That ain’t a typo. And that’s way better than it used to be. And that’s the little over-the-cab box truck ones, not the full-front of a trailer one. So that’s 9.9kW of draw the entire time the vehicle is carrying a load. We’ll give it the no-more-lossy-belts advantage and call it 9.5kW.
        So let’s say it’s an 8 hour shift for that last-mile dairy truck with 1 hour pre-cooling needed. That’s a whopping 90kWh just straight up GONE from your batteries, or more than the total usable capacity of a Ford F150 Lightning standard.

        Now go look at the F150’s range when towing. Reduced by over 50% and that’s not even carrying it on the frame, it’s just pulling something with relatively low friction. How much you think a 26 foot dairy truck weighs loaded? 20,000lbs? 25,000lbs?
        A gallon of milk weighs 8.6lbs. Each gallon. Those gallons are containerized, so call it 9lbs per gallon roughly. And we’ll say that our hypothetical last-mile dairy truck is carrying 3,000 gallon jugs of milk.
        That’s 27,000lbs, not including the 14,000lbs+ of diesel Freightliner under it.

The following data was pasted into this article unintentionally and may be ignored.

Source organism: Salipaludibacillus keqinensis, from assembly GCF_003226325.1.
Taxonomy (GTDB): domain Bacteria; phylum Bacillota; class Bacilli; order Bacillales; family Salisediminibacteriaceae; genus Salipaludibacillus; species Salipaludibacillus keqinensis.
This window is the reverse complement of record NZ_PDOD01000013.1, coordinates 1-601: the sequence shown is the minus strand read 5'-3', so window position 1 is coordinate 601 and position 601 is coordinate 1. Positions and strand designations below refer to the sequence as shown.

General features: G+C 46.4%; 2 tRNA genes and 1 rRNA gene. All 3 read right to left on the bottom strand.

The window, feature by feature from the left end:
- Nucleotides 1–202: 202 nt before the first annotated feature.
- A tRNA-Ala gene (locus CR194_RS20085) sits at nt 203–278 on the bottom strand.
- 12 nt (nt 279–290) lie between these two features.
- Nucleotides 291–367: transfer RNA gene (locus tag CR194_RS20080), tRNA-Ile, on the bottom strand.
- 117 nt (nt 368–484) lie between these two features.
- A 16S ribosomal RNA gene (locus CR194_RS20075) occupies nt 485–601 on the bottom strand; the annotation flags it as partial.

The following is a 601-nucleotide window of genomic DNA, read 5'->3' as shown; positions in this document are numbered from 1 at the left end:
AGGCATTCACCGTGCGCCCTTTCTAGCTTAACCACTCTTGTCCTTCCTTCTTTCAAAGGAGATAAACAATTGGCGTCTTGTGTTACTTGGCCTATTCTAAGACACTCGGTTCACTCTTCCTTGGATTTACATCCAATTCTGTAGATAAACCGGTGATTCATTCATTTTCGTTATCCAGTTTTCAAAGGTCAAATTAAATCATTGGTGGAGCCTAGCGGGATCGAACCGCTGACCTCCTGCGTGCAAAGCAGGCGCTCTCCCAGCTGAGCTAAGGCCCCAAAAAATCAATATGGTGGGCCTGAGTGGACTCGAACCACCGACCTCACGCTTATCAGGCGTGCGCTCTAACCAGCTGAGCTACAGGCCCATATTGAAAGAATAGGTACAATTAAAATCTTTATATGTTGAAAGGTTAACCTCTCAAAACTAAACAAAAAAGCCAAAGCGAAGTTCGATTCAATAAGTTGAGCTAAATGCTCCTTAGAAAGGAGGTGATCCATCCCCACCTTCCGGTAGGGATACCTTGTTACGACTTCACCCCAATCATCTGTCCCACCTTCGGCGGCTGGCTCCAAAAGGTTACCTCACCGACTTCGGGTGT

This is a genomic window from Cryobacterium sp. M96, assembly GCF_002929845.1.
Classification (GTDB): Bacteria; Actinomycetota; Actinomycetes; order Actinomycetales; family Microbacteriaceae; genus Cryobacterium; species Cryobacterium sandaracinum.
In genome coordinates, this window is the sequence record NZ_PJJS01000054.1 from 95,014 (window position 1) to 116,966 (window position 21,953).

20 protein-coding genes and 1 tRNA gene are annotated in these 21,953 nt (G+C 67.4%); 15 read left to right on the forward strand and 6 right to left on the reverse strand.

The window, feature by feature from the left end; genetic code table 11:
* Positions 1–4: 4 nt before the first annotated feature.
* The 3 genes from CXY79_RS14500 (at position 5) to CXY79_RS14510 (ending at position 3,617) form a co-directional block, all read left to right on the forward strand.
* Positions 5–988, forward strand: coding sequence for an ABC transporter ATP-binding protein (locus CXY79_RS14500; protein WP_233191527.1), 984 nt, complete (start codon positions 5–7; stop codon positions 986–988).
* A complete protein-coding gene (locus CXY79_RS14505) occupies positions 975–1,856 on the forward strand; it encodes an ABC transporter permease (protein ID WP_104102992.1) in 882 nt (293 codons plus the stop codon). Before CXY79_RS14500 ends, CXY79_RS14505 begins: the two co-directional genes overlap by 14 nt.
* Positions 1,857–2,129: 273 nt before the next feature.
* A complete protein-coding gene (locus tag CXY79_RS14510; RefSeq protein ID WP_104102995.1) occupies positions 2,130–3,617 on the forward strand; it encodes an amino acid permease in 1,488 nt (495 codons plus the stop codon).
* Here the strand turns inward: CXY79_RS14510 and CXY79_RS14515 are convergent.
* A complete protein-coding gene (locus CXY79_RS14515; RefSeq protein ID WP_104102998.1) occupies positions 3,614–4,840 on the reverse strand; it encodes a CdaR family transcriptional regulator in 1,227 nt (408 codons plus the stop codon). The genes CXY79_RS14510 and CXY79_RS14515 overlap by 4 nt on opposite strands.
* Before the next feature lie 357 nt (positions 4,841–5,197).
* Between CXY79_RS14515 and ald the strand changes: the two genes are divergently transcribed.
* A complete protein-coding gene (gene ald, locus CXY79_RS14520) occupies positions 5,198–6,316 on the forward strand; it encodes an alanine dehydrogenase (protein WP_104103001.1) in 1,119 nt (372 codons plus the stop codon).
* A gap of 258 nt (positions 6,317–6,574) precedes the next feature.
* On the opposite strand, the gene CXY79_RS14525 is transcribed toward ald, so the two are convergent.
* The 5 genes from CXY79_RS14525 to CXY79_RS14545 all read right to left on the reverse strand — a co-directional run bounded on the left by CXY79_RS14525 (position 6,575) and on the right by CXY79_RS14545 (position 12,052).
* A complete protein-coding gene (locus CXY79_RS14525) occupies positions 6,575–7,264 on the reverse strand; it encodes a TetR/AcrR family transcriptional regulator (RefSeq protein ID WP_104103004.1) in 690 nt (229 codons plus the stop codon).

And you literally cannot get a more typical, expected, or accurate last-mile truck than that. You can’t. Because unlike potato chips and pretzels, even refrigerated, milk spoils. Stores have to be replenished every 1-3 days, even if they don’t sell a drop.
        There’s no fucking way you’re electrifying that in the next decade unless you’re changing your tune on FCVs. 14,000lbs base truck chassis. Subtract 2,000lbs for the engine and transmission, add 3,000lbs just for the reefer batteries, then 3,000lbs for every 90kWh of motive power, and your truck is no longer even remotely legal. And the grocery store’s parking lot is destroyed.

        1. Last mile milk delivery in urban areas? You mean a milk float? They’ve been electric in the UK since the 1930’s (yes, almost 100 years ago).
          They’re a lot smaller and simpler than what you’re proposing above. Generally they’re not refrigerated (often they’re not even enclosed), and they only weigh about 1800kg. Often floats originally built in the 1960’s are still in use, because they still do everything required of the job, and they cost pennies to run. They’re also a byword in the UK for being slow (less than 10mph).

          Outside of urban areas they’re often diesels instead of BEV, but most still aren’t refrigerated. These days they’ve mostly been replaced by supermarkets selling milk, rather than home delivery, but they are still used.